A spring pin 52 (FIG. 4) has a rounded upper end 54 and a firing pin 56 at its lower end. The lower end of firing pin 56 terminates in pointed lower end 58. An annular groove 60 in pin 52 receives O-ring 62 to yieldingly seal the spring pin within bore portion 19A. A compression spring 64 extends around firing pin 56 (FIG. 3).
A coupling 66 (FIG. 4) has a smooth center bore 68 that rotatably embraces valve body 12. Bore 68 covers groove 50 and O-rings 42 As shown in FIGS. 2 and 3, the clip 46 in annular groove 44 secures the coupling 66 from slidable movement on the valve body 12 and yieldingly holds the coupling 66 against the nut head 36. The coupling 66 has an internally threaded outlet 70 which has an open end 72 (FIG. 3) which is thereupon in communication with horizontal bore 48 and annular groove 50. A connecting plug 74 (FIG. 4) has a threaded outer surface 76 to permit it to be threaded into the outlet 70. An enlarged outer shoulder 78 on plug 74 has a center bore 80. As shown in FIG. 4, a coupling nut 82 is internally threaded and has a center opening 84 terminating in a shoulder 86 (FIGS. 3 and 4).
A liferaft 88 of conventional construction has an interior 90 and a coupling 92 which is threaded into the coupling nut 82 (FIG. 1).
A gas pressure vessel or container 94 (FIG. 1) has a threaded outlet end 96 which is threadably received into nut head 36. A metal barrier membrane 98 covers the outlet end 96. This membrane 98 is suitable to seal the pressurized gas within vessel 94 under normal conditions, but as will be described hereafter, the membrane 98 can be pierced by the pointed lower end 58 of firing pin 56 when the device is operational.
In operation, the device of FIG. 2 is ejected from an aircraft under emergency conditions. With one end of the lanyard 35 secured to the aircraft and the other end secured to the lower end of arm 24 of L-shaped lever arm 22, the arm 22 is moved from the positions of FIGS. 1 and 2 to the position of FIG. 3. In the position of FIG. 3, the arm 22 has pivoted about pins 32 and forcibly exerts a downward pressure on the rounded upper end 54 of spring pin 52. This serves to compress spring 64 to allow the structure 52 to slide downwardly in the bore portion 19A. This permits the pointed lower end 58 of the firing pin 56 to move from the position of FIG. 2 to the position of FIG. 3 wherein the firing pin pierces the metal barrier membrane 98.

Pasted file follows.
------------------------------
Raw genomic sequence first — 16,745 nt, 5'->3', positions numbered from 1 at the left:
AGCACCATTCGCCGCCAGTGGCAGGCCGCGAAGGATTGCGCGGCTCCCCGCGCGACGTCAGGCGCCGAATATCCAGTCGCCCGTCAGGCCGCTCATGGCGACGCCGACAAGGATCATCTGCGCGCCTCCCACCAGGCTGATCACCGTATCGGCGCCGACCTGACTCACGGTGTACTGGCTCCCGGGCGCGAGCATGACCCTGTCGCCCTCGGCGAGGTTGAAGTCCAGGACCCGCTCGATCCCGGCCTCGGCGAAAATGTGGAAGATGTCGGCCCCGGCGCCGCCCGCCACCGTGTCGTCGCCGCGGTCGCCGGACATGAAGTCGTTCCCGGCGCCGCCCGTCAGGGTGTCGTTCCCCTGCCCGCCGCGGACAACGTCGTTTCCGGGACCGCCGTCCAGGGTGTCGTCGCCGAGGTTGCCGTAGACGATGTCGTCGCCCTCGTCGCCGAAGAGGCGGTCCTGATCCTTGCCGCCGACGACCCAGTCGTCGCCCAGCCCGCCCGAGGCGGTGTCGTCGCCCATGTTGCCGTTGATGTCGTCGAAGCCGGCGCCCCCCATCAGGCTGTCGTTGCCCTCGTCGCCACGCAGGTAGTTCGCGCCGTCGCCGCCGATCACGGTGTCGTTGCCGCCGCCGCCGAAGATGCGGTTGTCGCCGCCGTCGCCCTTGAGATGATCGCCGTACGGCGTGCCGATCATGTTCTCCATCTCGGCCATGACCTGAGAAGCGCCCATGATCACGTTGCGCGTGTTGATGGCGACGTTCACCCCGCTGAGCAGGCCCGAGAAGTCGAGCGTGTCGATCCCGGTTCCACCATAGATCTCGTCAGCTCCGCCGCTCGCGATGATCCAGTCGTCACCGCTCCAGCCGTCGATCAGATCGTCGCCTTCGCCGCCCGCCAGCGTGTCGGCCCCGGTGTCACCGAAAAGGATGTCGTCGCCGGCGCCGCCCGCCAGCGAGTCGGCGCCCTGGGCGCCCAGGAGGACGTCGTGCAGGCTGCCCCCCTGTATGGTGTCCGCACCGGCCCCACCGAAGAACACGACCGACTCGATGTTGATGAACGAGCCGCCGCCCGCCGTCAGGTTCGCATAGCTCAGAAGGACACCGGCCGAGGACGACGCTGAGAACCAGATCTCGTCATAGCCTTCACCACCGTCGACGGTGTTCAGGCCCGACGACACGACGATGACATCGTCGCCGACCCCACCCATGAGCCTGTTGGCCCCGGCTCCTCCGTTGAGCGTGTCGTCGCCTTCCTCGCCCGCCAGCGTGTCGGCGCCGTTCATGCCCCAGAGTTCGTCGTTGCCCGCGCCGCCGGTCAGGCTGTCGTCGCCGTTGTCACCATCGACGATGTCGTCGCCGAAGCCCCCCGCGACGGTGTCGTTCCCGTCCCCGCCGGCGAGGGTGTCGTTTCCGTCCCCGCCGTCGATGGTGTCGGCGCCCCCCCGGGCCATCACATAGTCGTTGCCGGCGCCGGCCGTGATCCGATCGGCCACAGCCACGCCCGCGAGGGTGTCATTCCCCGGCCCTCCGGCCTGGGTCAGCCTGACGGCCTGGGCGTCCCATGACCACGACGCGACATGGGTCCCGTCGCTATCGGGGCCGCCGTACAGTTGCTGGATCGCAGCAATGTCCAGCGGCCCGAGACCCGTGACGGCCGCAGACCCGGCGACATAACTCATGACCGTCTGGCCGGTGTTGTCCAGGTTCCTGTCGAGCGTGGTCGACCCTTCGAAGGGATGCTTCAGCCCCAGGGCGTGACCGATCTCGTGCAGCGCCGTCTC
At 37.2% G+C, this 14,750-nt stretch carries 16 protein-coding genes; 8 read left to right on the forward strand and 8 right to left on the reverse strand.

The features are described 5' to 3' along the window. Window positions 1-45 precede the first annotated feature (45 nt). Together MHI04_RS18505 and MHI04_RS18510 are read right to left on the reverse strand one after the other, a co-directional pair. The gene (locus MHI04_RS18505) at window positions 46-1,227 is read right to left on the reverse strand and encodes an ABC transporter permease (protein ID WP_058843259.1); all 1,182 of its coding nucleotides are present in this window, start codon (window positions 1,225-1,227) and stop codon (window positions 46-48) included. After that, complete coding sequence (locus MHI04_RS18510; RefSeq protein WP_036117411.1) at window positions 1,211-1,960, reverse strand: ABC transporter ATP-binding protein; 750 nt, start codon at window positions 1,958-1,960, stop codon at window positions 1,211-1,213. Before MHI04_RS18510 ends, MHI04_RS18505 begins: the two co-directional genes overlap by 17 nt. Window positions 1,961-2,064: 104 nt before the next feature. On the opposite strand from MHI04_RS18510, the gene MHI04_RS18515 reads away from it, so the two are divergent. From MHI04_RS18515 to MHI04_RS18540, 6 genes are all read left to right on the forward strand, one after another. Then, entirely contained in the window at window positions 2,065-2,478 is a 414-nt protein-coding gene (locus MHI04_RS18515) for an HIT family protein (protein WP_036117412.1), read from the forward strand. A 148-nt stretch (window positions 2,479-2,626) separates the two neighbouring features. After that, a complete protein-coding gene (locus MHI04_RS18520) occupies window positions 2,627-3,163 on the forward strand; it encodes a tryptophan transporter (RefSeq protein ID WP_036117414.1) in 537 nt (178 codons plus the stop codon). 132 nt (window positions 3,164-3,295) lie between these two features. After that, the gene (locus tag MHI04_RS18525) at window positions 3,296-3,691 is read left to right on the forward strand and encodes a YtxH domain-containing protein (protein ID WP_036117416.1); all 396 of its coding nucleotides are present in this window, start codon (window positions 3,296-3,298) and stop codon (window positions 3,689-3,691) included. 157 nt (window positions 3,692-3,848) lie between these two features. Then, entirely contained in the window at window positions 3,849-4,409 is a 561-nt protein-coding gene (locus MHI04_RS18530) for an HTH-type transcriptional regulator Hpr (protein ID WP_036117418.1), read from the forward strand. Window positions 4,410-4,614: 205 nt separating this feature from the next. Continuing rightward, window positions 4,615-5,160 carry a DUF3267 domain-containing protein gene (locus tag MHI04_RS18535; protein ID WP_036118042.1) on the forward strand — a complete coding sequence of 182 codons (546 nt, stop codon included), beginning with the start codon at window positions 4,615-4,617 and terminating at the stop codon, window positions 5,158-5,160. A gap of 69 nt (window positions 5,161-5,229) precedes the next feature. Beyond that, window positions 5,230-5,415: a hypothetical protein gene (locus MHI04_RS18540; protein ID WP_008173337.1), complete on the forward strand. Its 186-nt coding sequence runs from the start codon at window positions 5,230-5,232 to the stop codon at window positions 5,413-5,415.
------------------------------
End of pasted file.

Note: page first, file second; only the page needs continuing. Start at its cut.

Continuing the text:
This allows an outrush of compressed gas from the outlet end 96 of the gas pressure vessel 94. The gas moves upwardly through bore portion 19B and moves into bore 48 and annular groove 50. At this momentary stage, the lateral pressure on body member 12 is completely equalized around its outer surface since the gas pressure exists not only in bore 48 but also in the annular groove 50. This gas pressure also equally exerts itself within the center smooth bore 68 of coupling 66 which permits the coupling to freely pivot about the center axis of the body member 12. Thus, any rotation of the coupling 66 around the center axis of body member 12 will not bend the L-shaped lever arm 22 to cause it to malfunction. Equal gas pressure is exerted on O-rings 42.
The compressed gas within bore 48 and annular groove 50 moves laterally outwardly through outlet 70 and through connecting plug 74 into the interior of the raft 88 to which it is connected. The swivel connection afforded by connecting plug 74 with respect to coupling 66 permits rotation between the structure of FIG. 3 and the raft 88 to the extent that swivel activity is precipitated.
The foregoing structure allows the valve assembly to maintain an alignment of 180° relationship to the lever arm 22 during actuation and free deployment of the liferaft. The balanced gas pressure feature afforded by bores 48 and annular groove 50 allows the coupling 66 to pivot freely even when pressurized because the gas pressures on the O-rings 42 have been equalized. While this general concept is disclosed in U.S. Pat. No. 5,188,142, this feature greatly enhances the swivel characteristics of this valve assembly and serves to protect the assembly from malfunction by avoiding any distortion of the lever arm 22.
It is therefore seen that this invention will achieve at least all of its stated objectives.
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|U.S. Classification||137/68.3, 137/580|
|International Classification||F16K17/40, F16K1/30|
|Cooperative Classification||F16K1/302, Y10T137/1767, Y10T137/86268, B63C9/24, F16K13/04|
|European Classification||F16K13/04, B63C9/24, F16K1/30A2|
|Feb 8, 1999||AS||Assignment|
Owner name: SURVIVAL ENGINEERING, INC, MINNESOTA
Free format text: ASSIGNMENT OF ASSIGNORS INTEREST;ASSIGNORS:LIND, JOHN R.;SWANSON, ROBERT L.;REEL/FRAME:009751/0742
Effective date: 19981211
|Sep 14, 2004||FPAY||Fee payment|
Year of fee payment: 4
|May 23, 2007||AS||Assignment|
Owner name: SURVIVAL ENGINEERING, INC., WISCONSIN
Free format text: ASSIGNMENT OF ASSIGNORS INTEREST;ASSIGNOR:SURVIVAL ENGINEERING, INC.;REEL/FRAME:019331/0145
Effective date: 20070515
|Jan 21, 2008||AS||Assignment|
Owner name: AERODYNE CONTROLS, INC., NEW YORK
Free format text: ASSIGNMENT OF ASSIGNORS INTEREST;ASSIGNOR:SURVIVAL ENGINEERING, INC.;REEL/FRAME:020393/0255
Effective date: 20070706
|Jan 26, 2009||REMI||Maintenance fee reminder mailed|
|Jun 18, 2009||AS||Assignment|
Owner name: CIRCOR AEROSPACE, INC., CALIFORNIA
Free format text: ASSIGNMENT OF ASSIGNORS INTEREST;ASSIGNOR:AERODYNE CONTROLS, INC.;REEL/FRAME:022842/0903
Effective date: 20090612
|Jul 17, 2009||LAPS||Lapse for failure to pay maintenance fees|
|Sep 8, 2009||FP||Expired due to failure to pay maintenance fee|
Effective date: 20090717